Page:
Reflections on Graduate Life

When I applied for graduate school in the now Digital Media field, I had done so on the basis that I’d read some James Gee and liked it and that videogames might actually be a source of good in the world. At the time, I was hopping around minimum wage jobs that held no great future for me, nor did I desire one from them. I had no inkling of what I was getting myself into otherwise, really. My parents didn’t go to graduate school (hell, not even undergraduate school). My friends didn’t go to graduate school. Implicitly, I figured (see what I did there?) that I would be able to survive graduate school as I did undergraduate, which is to say that I would read and write when prompted and fulfill criteria until someone would give me another degree. Yes, as an undergrad I read and wrote with aplomb and sought out whatever knowledge I could that would help me in my future, but it didn’t prepare me very well at all, not even for graduate school.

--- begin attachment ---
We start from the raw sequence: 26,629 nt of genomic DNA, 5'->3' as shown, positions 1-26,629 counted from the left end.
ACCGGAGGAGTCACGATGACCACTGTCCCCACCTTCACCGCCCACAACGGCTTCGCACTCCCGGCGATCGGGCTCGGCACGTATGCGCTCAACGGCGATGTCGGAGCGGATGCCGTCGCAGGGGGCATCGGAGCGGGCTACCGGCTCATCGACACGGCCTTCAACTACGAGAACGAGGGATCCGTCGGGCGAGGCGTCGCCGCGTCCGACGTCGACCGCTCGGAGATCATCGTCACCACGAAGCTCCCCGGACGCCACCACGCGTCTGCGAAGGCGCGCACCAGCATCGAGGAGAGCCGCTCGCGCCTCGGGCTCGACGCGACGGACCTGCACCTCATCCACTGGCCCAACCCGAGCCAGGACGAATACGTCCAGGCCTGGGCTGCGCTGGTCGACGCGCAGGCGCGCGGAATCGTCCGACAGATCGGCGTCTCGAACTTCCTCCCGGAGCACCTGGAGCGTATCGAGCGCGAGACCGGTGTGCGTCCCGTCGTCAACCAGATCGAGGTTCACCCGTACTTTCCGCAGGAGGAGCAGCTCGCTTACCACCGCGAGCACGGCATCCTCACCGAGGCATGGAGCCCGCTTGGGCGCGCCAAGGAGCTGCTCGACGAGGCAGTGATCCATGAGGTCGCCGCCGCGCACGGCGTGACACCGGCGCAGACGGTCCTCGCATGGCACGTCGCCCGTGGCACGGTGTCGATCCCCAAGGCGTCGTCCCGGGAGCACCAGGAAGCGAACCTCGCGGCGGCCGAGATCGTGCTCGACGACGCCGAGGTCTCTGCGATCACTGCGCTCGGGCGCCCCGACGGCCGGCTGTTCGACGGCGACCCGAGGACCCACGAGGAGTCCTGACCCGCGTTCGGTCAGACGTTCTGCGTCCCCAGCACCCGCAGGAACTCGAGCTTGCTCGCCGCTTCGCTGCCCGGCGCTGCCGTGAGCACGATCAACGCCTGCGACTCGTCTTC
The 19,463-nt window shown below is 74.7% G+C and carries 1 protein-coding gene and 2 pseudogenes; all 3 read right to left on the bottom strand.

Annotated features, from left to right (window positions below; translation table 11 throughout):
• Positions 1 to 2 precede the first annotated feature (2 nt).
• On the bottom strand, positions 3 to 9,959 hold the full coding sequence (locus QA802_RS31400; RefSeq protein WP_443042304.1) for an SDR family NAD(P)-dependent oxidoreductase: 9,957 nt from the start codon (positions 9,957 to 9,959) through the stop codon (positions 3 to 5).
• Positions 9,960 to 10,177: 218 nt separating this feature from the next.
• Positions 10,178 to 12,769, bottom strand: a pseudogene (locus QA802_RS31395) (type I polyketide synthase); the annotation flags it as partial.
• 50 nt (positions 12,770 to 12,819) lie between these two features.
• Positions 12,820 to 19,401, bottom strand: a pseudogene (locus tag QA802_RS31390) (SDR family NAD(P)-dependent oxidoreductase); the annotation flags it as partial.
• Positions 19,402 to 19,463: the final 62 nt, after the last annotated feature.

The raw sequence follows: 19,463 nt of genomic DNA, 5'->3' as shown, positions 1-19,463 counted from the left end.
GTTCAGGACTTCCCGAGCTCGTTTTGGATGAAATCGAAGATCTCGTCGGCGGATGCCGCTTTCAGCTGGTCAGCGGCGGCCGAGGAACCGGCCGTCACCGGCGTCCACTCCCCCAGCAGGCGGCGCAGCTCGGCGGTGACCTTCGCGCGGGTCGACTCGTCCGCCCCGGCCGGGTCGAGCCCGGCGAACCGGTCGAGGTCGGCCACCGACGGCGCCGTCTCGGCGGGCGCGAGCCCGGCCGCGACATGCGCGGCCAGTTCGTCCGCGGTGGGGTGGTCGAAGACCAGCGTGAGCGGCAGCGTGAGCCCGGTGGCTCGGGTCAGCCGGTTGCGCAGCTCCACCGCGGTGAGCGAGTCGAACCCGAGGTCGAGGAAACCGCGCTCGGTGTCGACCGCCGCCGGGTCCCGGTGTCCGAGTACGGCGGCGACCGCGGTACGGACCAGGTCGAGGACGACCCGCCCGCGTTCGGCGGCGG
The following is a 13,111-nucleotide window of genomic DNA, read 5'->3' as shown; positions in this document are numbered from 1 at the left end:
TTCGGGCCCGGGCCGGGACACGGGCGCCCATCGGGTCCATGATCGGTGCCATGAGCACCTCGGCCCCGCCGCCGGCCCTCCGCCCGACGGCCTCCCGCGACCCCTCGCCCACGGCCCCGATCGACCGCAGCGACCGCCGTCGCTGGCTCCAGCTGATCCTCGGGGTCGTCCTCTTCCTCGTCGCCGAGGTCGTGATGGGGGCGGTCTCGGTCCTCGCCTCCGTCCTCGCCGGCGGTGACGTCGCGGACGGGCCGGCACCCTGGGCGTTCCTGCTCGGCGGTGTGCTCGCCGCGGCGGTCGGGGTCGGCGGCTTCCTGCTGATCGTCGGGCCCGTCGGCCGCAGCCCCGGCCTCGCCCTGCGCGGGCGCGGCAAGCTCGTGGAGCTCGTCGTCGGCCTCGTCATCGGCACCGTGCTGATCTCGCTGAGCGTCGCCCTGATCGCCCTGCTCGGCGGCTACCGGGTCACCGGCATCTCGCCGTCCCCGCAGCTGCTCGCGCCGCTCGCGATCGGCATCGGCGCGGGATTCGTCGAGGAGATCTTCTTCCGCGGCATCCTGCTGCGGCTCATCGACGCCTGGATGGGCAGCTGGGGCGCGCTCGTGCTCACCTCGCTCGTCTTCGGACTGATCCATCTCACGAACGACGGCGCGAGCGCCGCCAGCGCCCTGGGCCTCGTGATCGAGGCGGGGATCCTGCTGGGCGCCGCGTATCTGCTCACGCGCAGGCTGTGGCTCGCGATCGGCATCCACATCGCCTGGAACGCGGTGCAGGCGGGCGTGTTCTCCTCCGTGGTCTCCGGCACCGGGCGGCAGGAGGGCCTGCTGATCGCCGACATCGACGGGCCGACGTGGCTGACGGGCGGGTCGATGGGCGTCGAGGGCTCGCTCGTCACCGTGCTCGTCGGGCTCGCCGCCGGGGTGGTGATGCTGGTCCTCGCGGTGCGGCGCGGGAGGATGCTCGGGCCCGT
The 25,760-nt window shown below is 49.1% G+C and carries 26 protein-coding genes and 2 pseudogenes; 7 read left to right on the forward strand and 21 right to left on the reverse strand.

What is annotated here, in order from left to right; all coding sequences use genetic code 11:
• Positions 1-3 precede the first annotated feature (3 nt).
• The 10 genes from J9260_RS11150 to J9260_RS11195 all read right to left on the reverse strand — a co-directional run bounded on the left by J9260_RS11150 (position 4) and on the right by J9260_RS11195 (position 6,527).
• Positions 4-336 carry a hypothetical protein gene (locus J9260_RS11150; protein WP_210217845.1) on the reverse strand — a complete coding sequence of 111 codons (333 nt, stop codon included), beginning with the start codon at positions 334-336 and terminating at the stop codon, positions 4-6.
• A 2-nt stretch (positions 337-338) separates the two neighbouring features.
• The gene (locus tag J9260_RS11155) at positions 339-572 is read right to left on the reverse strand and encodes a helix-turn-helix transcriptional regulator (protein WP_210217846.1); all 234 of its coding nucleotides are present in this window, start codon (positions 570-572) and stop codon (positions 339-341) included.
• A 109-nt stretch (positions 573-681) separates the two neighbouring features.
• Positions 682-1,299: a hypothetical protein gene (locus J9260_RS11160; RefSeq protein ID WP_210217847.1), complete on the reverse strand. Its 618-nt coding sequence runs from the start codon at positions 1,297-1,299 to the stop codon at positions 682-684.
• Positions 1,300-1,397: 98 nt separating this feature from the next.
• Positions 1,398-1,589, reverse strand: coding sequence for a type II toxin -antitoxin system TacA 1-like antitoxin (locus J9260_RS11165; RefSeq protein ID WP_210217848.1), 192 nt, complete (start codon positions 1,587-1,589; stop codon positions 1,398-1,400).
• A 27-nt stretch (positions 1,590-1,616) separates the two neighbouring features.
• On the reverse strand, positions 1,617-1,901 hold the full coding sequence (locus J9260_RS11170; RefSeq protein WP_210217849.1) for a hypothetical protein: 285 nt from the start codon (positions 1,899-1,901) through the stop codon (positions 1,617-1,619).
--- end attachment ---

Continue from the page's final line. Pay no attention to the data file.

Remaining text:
The reason is that graduate school really isn’t much like undergrad at all. Even in my philosophy courses, most of the exams were about reproducing knowledge that was laid out for you. Here, you have to actually understand styles of writing and develop theories and apply them practically—you know, the stuff that we’re supposed to know according to our bachelor’s degree. Before, I could manage getting by without getting to know my professors. Now, professors are both fonts of information and good advice, they are allies in trying to come to understand the how and why of the world, and they are relationships that you need to maintain in order to get along and get out in the world. Most everything done is to build a curriculum vitae, which usurps a résumé in breath and depth. A grad student’s position is at some points authoritative and at others submissive: to people, to ideas, to systems. I don’t want to say I learned all this the hard way, but I learned all this in the thick of it.